</p>
<sample><![CDATA[
let domain (Email->String) <_>[ _*? d::(Echar+ '.' Echar+) ] -> d
]]></sample>
<p>
returns the last two parts of the domain of an e-mail (the <code>*?</code>
is an ungreedy version of <code>*</code>, see ??????).
If these ::-captures are used <i>inside</i> the scope of the regular expression
operators <code>*</code> or <code>+</code>, or if the same variable
appears several times in a regular expression,
then the variable is bound to
the concatenation of all the corresponding matches. This is one of the
distinctive and powerful characteristics of \duce{}, since it allows to
define patterns that in a single match capture subsequences of
non-consecutive elements. For instance:
</p>
<sample><![CDATA[
type PhoneItem = {name = String; phones = [String*] }
let agendaitem (Person -> PhoneItem)
<person>[<name>n _ (t::Tel | _)*] ->
{ name = n ; phones = map t with <tel> s ->s }
]]></sample>
<p>
transforms a <code>person</code> element into a record value with two fields containing
the element's name and the list of all the phone numbers. This is
obtained thanks to the pattern <code>(t::Tel\;|\;_)*</code> that binds to <code>t</code> the
sequence of all <code>Tel</code> elements appearing in the person. By the same rationale the pattern
</p>
<sample><![CDATA[
( w::<tel kind="work">_ | t::<tel kind=?"home">_ | e::<email>_ )*
]]></sample>
<p>
partitions the <code>(Tel | Email)*</code>
sequence into three subsequences, binding the list of work phone numbers to
<code>w</code>, the list of other numbers to <code>t</code>, and the list of e-mails to <code>e</code>. Alternative patterns
<code>|</code> follow a first match policy (the second pattern is matched
only if the first fails). Thus we can write a shorter pattern that (applied to <code>(Tel|Email)*</code> sequences) is equivalent:
</p>
<sample><![CDATA[
( w::<tel kind="work">_ | t::Tel | e::_ )*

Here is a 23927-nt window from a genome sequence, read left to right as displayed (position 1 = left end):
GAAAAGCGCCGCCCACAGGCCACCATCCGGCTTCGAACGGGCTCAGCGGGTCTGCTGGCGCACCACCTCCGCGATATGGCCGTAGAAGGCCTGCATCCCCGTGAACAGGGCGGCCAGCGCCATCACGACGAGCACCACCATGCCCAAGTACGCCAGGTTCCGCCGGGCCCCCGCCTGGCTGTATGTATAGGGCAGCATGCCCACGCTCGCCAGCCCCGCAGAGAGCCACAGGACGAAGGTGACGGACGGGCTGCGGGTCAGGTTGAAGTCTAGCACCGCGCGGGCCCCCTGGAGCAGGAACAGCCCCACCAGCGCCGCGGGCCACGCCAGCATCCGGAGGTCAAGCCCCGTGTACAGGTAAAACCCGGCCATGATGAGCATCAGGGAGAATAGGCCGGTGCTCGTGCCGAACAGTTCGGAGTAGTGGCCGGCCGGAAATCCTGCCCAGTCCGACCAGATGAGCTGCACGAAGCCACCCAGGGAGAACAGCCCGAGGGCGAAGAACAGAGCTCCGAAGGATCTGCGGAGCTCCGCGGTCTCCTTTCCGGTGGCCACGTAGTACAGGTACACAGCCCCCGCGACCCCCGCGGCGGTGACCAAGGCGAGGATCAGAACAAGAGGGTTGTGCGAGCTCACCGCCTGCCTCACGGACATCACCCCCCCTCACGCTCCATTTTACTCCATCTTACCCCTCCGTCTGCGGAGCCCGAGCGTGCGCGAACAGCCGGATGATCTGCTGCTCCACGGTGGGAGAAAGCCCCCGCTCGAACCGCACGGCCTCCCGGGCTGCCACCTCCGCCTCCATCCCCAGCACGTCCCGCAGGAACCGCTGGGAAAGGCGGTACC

]]></sample>
<p>
Both patterns are compiled into </p>
<sample><![CDATA[
( w::<tel kind="work">_ | t::<tel>_ | e::_)*
]]></sample>
<p>
since checking the tag suffices to determine if the element is of type <code>Tel</code>.
</p>
<p>
Storing phone numbers in integers rather than in strings requires minimal
modifications. It suffices to use a pattern regular expression to strip off
the possible occurrence of a dash:
</p>
<sample><![CDATA[
let agendaitem2 (Person -> \{name=String; phones=[Int*]\})
<person>[ <name>n _ (t::Tel|_)* ] ->
\{ name = n; phones = map t with <tel>[(s::'0'--'9'|_)*] -> int_of s \}
]]></sample>
<p>
In this case <code>s</code> extracts the subsequence formed only by numerical
characters, therefore <code>int_of s</code> cannot fail because <code>s</code>
has type <code>[ '0'--'9'+ ]</code> (otherwise, the system would have issued a
warning) (Actually the type system deduces for <code>s</code> the following type
<code>[ '0'--'9'+ '0'--'9'+]</code> (subtype of the former) since there always
are at least two digits).
</p>
<section title="First use of overloading">
<p>
Consider the type <code>PhoneBook = &lt;phonebook>[PhoneItem*]</code>. If we
add a new pattern matching branch in the definition of the function
<code>names</code>, we make it work both with <code>ParentBook</code> and <code>
PhoneBook</code> elements. This yields the following <i>overloaded</i> function:
</p><a name="names3"/>
<sample><![CDATA[
let names3 (ParentBook -> [Name*] ; PhoneBook->[String*])
| <parentbook> x -> map x with <person>[ n _* ] -> n
| <phonebook> x -> map x with { name=n } -> n
]]></sample>
<p>
The overloaded nature of <code>names3</code> is expressed by its interface, which
states that when the function is applied to a <code>ParentBook</code> element it returns
a list of names, while if applied to a <code>PhoneBook</code> element it
returns a list of strings. We can factorize the two branches in a unique
alternative pattern:
</p>
<sample><![CDATA[
let names4 (ParentBook -> [Name*] ; PhoneBook->[String*])
<_> x -> map x with ( <person>[ n _* ] | { name=n } ) -> n
]]></sample>
<p>The interface ensures that the two representations will never mix.</p>
</section>
</box>
</page>